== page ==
The Three Daughters
The first had linen skin. Her shaded eyes
were damson suns, set in a thin vanilla
sky of face: while clouds, as soft as sighs
tousled her chokered throat. A marble pillar,
a rose, some broken rushes, a star-lit gown
to scarf her milky body like a tragic
actress jilted swiftly by a clown -
they framed her. The people called her magic.
The second, raw as pounded steak, had clubs
for fingers, and wore washtubs round her waist.
Bruised by that gritted wind which sometimes scrubs
the skin, she very seldom was embraced -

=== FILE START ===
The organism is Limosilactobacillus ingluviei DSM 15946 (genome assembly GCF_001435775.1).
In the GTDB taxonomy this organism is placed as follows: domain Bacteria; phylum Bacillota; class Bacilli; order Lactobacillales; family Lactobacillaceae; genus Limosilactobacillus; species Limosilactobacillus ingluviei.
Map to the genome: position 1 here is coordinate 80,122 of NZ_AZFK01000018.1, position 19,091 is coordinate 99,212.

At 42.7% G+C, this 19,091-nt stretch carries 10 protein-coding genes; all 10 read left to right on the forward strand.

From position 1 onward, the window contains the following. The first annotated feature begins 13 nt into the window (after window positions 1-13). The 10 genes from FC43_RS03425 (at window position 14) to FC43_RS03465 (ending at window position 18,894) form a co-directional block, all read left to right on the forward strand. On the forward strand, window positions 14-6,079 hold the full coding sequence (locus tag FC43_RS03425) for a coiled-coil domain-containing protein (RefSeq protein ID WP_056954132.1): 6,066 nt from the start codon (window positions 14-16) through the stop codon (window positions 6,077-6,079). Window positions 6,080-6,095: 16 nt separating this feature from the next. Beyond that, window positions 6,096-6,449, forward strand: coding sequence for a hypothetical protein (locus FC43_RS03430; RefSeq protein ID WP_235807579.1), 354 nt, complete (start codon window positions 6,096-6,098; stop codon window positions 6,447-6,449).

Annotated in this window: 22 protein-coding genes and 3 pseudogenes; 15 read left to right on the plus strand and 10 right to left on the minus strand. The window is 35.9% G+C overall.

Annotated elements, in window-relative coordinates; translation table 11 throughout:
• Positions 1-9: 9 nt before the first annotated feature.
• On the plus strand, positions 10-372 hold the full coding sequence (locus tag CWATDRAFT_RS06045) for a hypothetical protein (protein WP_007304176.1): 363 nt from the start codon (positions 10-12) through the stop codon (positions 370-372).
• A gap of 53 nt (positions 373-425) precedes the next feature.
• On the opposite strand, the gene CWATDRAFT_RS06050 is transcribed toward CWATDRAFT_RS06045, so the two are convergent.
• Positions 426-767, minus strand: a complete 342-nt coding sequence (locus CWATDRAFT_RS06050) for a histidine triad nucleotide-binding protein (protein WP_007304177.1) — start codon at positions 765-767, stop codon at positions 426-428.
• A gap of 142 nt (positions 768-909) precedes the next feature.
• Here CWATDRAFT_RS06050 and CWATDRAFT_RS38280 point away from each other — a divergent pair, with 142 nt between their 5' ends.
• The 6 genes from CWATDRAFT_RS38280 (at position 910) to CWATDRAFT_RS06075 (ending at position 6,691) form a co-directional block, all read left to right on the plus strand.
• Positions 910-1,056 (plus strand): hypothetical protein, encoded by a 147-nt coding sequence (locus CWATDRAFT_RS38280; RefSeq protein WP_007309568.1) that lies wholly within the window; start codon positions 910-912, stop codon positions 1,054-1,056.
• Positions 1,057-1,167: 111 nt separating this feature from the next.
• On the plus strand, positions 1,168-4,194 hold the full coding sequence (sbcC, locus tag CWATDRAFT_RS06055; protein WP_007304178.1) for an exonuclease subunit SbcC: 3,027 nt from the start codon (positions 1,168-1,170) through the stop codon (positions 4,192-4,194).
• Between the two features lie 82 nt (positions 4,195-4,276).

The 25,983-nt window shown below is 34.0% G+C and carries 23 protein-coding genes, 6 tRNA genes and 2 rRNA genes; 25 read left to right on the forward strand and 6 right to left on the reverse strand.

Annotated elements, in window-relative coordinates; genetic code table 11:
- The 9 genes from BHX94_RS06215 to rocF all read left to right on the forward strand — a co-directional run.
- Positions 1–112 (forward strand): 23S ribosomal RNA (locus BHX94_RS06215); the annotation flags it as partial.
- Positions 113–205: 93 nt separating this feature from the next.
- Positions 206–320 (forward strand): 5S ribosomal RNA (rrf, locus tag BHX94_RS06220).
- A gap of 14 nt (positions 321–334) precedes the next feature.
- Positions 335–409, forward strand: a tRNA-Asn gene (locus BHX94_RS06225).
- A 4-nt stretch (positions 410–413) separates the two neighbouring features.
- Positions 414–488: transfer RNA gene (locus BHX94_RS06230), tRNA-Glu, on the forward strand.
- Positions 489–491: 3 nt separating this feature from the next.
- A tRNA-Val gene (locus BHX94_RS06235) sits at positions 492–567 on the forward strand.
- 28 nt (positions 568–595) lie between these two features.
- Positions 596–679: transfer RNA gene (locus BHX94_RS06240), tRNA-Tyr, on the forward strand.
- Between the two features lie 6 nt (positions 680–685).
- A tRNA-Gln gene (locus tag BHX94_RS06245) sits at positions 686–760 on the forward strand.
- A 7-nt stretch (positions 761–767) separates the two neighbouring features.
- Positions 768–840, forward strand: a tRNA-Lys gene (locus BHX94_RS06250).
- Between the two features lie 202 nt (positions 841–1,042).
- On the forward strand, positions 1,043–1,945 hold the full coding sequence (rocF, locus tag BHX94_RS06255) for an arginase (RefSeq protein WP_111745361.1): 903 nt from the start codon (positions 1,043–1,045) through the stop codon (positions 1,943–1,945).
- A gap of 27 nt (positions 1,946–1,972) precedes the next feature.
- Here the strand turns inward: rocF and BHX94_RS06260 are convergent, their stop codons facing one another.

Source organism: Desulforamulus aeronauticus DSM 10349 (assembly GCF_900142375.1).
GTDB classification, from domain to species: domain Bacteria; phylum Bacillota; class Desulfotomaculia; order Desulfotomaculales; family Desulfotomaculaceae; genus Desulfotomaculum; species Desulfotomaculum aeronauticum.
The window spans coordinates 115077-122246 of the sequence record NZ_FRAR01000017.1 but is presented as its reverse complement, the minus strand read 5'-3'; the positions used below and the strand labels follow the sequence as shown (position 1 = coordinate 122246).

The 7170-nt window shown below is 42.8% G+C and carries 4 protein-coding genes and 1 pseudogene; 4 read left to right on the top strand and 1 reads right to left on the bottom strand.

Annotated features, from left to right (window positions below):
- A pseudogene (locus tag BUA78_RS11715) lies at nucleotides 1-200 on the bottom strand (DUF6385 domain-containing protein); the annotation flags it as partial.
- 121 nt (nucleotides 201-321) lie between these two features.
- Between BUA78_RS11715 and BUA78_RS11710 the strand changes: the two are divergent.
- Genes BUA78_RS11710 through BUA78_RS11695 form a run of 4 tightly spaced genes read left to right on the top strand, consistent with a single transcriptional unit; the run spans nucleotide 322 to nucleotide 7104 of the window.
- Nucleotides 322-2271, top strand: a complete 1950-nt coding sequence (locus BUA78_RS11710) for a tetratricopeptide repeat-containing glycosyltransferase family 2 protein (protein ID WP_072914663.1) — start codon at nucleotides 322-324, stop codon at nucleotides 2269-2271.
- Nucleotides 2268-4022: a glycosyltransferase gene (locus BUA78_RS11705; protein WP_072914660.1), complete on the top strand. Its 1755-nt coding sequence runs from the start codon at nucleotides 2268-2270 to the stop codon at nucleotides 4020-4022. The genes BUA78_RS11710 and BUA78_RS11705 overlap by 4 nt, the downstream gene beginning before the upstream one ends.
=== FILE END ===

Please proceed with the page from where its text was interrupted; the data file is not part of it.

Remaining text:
except of course by ruffians in ragged
cloth, or by those louts with pimply eyes
and snouts instead of noses. She was haggard
as bark. The people named her no-one's prize.
The third, bespectacled, could move her face
through lists of symbols, fingering a cover
of vellum, poised. Or vanish, without trace,
into an avenue of spines. She had no lover.
Neat and perspicuous, she had trained her mind,
caressed her margins with minutiae,
and turned into her sheets replete, resigned.
Of her the people thought to whisper shy.
Mother to these was conscientious, blameless,
who conjured up each daughter like a treat,
and left them after birth, as noisy, nameless
foundlings, never heard them move their feet.
The world, she reasoned, knew their reputation,
fateful or not. By strangers they'd be kissed.
And each of them is sheer imagination:
because, of course, these daughters don't exist.